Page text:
Yesterday I blogged about a writing scam. Today let’s talk about avenues to being published. Unless otherwise specified, the definitions that follow are my own, cobbled together over a couple of years of studying and reading about the world of publishing.
Years ago, the distinctions were simple: you had legitimate publishers and vanity presses. A legitimate publisher solicits authors’ manuscripts for commercial sale and distribution. This means that the only revenue the publisher will receive is from sales of the author’s published books. The costs the publisher incurs include advances to the author, editing, printing, binding, marketing, warehousing and distributing the books. Hopefully, the end result of this long process will be revenue for the publisher and royalties to the author. Legitimate publishers include large press houses and small press houses.
A vanity press, on the other hand, solicits manuscripts with the intent of providing services to the author who pays for them. Those services include the editing, printing and binding of books. Some vanity presses have added warehousing charges and advertising to their menu of services. The author pays for all of these services. Recently, vanity presses have signed deals with bookstores through which they “market, distribute and sell” the books for the author. Again, the author pays for these services. The term “vanity press” comes from the industry-wide belief that the book is only being produced to satisfy the writer’s vanity.
Since the author pays for all production and distribution costs, book sales do not produce revenue for the vanity press. They receive their monies upfront from the author. Any revenue from sales goes back to the author to offset the dollars they’ve already paid out.
Legitimate publishers need to be choosy in which manuscripts they accept. If they make a mistake and the book does not sell well, the publisher loses money. This is not the case with vanity presses. Their upfront fees are their source of revenue. They don’t care about the quality of the manuscript. This is why they are held in such low esteem by the industry.
There was a very funny expose of one of the big vanity presses in 2004. PublishAmerica advertised itself to wannabe writers as a legitimate publisher that was very selective in the manuscripts it chose. To prove that this was not true, a group of sci-fi writers joined together to produce the worst possible book they could. The result was “Atlanta Nights” by Travis Tea (pronounced “travesty”). On the Critters website (http://critters.critique.org/sting/), Dr. Andrew Burt proudly displayed the acceptance letter dated 12/7/04 from PublishAmerica’s Acquisitions Editor reading “I am happy to inform you that PublishAmerica has decided to give “Atlanta Nights” the chance it deserves.” Yeah, right.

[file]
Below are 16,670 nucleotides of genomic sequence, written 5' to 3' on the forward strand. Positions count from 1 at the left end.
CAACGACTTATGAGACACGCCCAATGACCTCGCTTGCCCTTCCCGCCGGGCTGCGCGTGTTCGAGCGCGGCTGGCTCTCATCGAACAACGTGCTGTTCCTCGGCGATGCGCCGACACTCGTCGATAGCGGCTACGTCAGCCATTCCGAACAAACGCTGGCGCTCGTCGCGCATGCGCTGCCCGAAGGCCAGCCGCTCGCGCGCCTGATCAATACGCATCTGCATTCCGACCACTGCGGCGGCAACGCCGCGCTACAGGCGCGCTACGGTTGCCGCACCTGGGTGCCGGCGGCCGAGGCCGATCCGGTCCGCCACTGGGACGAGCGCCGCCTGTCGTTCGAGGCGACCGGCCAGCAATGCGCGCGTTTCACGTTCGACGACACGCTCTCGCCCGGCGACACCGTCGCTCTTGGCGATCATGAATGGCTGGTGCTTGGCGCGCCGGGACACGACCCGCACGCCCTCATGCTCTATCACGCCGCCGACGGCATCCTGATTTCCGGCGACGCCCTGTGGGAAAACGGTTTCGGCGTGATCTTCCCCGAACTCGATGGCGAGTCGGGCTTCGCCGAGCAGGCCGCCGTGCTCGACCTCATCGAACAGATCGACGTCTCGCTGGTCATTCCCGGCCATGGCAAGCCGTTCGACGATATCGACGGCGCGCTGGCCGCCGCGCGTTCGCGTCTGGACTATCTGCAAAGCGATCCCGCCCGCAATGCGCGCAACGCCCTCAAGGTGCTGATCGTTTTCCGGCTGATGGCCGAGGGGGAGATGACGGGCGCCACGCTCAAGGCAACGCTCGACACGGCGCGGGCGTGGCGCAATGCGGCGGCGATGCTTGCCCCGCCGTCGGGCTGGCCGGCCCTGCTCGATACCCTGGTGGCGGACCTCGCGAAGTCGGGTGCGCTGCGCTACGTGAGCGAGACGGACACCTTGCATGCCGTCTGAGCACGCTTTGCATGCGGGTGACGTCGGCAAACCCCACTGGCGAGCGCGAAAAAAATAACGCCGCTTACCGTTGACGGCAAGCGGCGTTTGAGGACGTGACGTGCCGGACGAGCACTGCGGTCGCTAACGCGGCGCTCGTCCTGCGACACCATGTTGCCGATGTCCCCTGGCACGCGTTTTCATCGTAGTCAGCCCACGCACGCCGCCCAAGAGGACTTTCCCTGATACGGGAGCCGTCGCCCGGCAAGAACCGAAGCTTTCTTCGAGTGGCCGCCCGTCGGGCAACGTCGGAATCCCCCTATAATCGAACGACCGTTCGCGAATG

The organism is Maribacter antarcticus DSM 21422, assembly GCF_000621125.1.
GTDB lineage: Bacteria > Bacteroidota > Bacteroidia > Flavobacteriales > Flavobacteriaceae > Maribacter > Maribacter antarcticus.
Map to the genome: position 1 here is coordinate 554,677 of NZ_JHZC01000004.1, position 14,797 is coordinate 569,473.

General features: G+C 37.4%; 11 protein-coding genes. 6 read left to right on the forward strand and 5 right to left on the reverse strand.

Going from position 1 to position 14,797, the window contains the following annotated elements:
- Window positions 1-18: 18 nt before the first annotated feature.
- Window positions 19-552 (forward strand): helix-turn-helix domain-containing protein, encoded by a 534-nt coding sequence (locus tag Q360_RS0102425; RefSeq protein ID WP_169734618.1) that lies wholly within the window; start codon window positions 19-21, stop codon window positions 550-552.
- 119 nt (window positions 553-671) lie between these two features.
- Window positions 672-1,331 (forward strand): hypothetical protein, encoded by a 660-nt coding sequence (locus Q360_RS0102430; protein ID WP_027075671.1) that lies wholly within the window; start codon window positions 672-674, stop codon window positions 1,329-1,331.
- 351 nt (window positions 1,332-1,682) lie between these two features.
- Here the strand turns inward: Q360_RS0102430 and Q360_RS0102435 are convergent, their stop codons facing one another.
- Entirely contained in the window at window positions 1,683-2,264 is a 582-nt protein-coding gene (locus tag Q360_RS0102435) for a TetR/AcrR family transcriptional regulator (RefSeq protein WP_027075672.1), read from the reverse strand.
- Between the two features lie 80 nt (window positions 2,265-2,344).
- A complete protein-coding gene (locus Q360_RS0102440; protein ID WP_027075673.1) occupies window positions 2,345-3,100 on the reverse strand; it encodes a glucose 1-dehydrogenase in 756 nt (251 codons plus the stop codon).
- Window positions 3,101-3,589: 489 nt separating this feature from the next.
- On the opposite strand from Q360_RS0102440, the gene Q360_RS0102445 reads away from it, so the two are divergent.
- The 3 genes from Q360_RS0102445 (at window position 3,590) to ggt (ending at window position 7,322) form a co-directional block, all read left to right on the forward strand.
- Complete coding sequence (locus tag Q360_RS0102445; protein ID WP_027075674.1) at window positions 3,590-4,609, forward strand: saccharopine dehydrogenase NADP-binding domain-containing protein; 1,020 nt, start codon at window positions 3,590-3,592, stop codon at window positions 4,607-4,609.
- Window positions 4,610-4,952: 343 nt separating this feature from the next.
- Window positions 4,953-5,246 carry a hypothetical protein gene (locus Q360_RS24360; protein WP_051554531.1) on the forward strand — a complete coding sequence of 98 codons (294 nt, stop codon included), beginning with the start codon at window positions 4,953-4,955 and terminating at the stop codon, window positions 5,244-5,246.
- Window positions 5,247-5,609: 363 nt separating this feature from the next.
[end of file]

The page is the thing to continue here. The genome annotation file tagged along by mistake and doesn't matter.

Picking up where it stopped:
I want to introduce two other terms to this discussion: self-publishing and print-on-demand (POD).
Self-publishing refers to an author who seeks a printer to produce bound copies of the writer’s work. The fees are substantially less than those charged by a vanity press. The reasons for self-publishing are varied. A writer may wish to produce a small number of books as a memento for his family and friends with no intention of selling the book on the open market. The work may be of a scholarly nature and not of interest to a large audience. The work may simply not be commercially viable.
In some cases, writers choose the self-publishing route with the hope of shortcutting the process to becoming published. This very rarely works out. The name that jumps to my mind is M.J. Rose, who had a background in marketing when she deliberately chose to self-publish her first book, “Lip Service,” in 1998. Because of Rose’s marketing expertise and her use of the Internet to advertise and sell “Lip Service,” the book went on to become a Literary Guild/Doubleday Book Club choice; and Rose eventually got a contract with a legitimate publisher. Again, this is exceedingly rare.
By now, you’re probably thinking the boundary between vanity press and self-publishing is a little squishy, and you’re right. It is. Sometimes defining whether a particular book has been produced by a vanity press or self-published depends on who is doing the defining. Either way, a writer who claims to be “published” when s/he paid for the experience is not likely to get much respect from the industry at large.
Print-on-demand (POD) is a technology. It is not a synonym for vanity press nor for self-publishing. It is simply the digital technology that allows for the printing of a specific number of books based upon the demand for that book. The beauty of POD technology is that it saves warehousing costs and permits as few as one or two books to be produced after consumers place orders for them.
I firmly believe that, someday soon, the combination of the new book search ventures and POD technology will provide authors with an opportunity to sell their books long after the books have been removed from booksellers’ shelves. If a reader finds your book on Google Book Search three years after publication and POD technology is offered as a way to purchase that book, you would still be able to earn royalties on that sale.
I wince when I hear someone saying POD when they mean vanity press, or when a person calls a well-known vanity press “their publisher.” In order to be taken seriously, writers need to learn the terms used to discuss publishing.